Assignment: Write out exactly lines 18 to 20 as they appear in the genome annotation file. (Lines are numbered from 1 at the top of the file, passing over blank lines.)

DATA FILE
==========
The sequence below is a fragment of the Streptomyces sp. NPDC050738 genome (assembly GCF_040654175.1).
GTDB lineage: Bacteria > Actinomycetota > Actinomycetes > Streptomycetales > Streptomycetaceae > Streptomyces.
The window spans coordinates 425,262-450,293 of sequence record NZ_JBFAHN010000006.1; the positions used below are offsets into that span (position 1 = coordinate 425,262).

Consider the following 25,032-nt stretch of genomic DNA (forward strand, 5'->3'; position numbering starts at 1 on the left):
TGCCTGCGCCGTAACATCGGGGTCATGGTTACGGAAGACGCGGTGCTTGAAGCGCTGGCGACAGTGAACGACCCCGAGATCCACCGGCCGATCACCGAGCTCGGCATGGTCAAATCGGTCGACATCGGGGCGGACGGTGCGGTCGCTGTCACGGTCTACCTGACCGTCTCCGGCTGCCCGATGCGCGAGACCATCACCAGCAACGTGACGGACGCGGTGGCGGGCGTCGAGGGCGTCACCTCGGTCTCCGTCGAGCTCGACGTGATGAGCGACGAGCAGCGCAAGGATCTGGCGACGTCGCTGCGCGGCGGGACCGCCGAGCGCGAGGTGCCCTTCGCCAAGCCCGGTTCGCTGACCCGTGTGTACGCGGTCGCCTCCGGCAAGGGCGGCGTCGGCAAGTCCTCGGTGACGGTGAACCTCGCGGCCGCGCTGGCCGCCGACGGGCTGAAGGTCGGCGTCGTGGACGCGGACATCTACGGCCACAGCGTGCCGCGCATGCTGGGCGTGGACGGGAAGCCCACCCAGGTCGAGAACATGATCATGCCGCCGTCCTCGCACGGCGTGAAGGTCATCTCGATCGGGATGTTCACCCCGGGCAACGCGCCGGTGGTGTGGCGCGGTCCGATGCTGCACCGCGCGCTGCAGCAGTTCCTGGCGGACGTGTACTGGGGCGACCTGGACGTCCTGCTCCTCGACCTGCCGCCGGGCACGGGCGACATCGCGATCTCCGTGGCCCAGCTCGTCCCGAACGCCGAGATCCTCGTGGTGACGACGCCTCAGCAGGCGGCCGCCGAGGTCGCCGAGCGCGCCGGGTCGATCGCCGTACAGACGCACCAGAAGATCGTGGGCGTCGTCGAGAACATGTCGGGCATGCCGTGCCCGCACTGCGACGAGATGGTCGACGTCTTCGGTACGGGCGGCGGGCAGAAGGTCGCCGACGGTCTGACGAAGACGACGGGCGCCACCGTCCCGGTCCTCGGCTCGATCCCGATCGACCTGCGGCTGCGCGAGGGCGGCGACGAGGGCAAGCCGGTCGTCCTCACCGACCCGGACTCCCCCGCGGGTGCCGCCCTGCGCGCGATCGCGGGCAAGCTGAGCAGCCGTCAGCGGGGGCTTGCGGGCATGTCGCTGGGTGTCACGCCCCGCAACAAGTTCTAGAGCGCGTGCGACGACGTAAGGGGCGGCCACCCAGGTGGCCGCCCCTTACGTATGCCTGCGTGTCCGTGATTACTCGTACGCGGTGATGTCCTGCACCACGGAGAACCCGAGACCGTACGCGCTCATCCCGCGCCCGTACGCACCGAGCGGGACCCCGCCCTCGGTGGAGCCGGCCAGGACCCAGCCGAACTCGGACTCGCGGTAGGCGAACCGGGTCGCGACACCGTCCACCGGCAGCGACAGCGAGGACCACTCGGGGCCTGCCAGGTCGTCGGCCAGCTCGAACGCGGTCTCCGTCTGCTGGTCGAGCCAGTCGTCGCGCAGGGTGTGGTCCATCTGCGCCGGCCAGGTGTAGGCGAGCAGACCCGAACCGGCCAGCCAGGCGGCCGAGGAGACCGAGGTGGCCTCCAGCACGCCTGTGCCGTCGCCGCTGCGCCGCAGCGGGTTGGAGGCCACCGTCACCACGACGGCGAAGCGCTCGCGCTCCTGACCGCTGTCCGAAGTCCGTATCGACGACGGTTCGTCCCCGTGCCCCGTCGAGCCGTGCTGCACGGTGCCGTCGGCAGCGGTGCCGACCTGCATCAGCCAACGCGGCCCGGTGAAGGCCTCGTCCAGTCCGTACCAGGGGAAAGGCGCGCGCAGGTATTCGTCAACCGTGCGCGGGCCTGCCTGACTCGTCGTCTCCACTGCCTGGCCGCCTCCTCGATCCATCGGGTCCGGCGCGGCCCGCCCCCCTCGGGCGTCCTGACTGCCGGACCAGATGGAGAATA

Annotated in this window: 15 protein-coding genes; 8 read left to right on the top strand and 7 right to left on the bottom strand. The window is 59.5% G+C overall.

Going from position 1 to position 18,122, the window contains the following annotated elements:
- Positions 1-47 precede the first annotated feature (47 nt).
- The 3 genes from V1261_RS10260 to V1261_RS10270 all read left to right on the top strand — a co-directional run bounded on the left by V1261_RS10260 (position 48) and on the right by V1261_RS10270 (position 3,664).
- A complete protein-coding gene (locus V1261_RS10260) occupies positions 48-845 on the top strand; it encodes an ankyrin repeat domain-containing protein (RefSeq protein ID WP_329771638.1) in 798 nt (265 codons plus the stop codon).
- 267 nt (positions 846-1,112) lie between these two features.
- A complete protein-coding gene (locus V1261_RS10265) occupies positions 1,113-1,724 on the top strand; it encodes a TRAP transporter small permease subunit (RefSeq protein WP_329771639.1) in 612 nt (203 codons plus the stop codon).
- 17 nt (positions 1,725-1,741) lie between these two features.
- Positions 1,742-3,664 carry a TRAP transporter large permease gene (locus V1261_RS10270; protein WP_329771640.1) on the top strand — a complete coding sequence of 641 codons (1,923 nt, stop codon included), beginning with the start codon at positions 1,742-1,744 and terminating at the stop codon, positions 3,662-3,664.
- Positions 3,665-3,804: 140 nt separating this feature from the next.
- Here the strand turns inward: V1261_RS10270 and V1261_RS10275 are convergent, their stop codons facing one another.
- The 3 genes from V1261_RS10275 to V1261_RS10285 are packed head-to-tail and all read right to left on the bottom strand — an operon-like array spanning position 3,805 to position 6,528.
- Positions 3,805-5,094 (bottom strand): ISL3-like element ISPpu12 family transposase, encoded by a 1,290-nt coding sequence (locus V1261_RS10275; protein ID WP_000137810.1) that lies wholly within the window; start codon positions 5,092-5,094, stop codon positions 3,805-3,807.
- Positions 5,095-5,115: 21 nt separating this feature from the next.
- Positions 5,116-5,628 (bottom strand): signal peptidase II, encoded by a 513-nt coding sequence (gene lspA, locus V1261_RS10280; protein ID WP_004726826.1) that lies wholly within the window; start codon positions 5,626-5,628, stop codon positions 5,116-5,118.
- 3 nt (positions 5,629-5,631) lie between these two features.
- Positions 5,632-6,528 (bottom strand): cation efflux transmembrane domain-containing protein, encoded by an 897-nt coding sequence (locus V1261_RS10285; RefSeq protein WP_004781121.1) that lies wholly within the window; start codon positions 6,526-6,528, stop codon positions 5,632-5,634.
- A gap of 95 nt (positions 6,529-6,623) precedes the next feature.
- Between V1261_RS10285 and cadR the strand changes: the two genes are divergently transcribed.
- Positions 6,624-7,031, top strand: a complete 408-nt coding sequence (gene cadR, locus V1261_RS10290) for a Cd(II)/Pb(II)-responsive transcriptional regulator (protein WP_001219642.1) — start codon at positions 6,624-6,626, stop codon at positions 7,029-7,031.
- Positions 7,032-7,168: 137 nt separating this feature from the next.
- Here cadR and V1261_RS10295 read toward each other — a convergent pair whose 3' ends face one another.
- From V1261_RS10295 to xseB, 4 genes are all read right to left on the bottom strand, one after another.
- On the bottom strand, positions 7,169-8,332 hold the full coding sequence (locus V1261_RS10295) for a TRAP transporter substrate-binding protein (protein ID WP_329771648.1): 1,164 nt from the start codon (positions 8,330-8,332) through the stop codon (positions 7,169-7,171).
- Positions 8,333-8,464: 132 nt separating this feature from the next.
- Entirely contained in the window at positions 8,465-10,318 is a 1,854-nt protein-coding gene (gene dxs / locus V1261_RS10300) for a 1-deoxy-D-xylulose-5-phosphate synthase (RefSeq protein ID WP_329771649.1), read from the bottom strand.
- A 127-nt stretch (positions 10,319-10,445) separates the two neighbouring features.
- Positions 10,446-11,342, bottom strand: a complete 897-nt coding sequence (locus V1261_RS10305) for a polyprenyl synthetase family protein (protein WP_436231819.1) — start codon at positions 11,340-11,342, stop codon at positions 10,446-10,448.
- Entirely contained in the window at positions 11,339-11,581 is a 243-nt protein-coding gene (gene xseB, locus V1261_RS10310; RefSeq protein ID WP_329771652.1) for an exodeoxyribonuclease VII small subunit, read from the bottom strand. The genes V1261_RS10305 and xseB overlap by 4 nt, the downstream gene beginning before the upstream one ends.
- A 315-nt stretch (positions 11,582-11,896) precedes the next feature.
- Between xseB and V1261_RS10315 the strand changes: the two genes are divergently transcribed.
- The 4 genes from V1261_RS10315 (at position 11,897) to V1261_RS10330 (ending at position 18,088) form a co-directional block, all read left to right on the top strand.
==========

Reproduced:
- Positions 3,805-5,094 (bottom strand): ISL3-like element ISPpu12 family transposase, encoded by a 1,290-nt coding sequence (locus V1261_RS10275; protein ID WP_000137810.1) that lies wholly within the window; start codon positions 5,092-5,094, stop codon positions 3,805-3,807.
- Positions 5,095-5,115: 21 nt separating this feature from the next.
- Positions 5,116-5,628 (bottom strand): signal peptidase II, encoded by a 513-nt coding sequence (gene lspA, locus V1261_RS10280; protein ID WP_004726826.1) that lies wholly within the window; start codon positions 5,626-5,628, stop codon positions 5,116-5,118.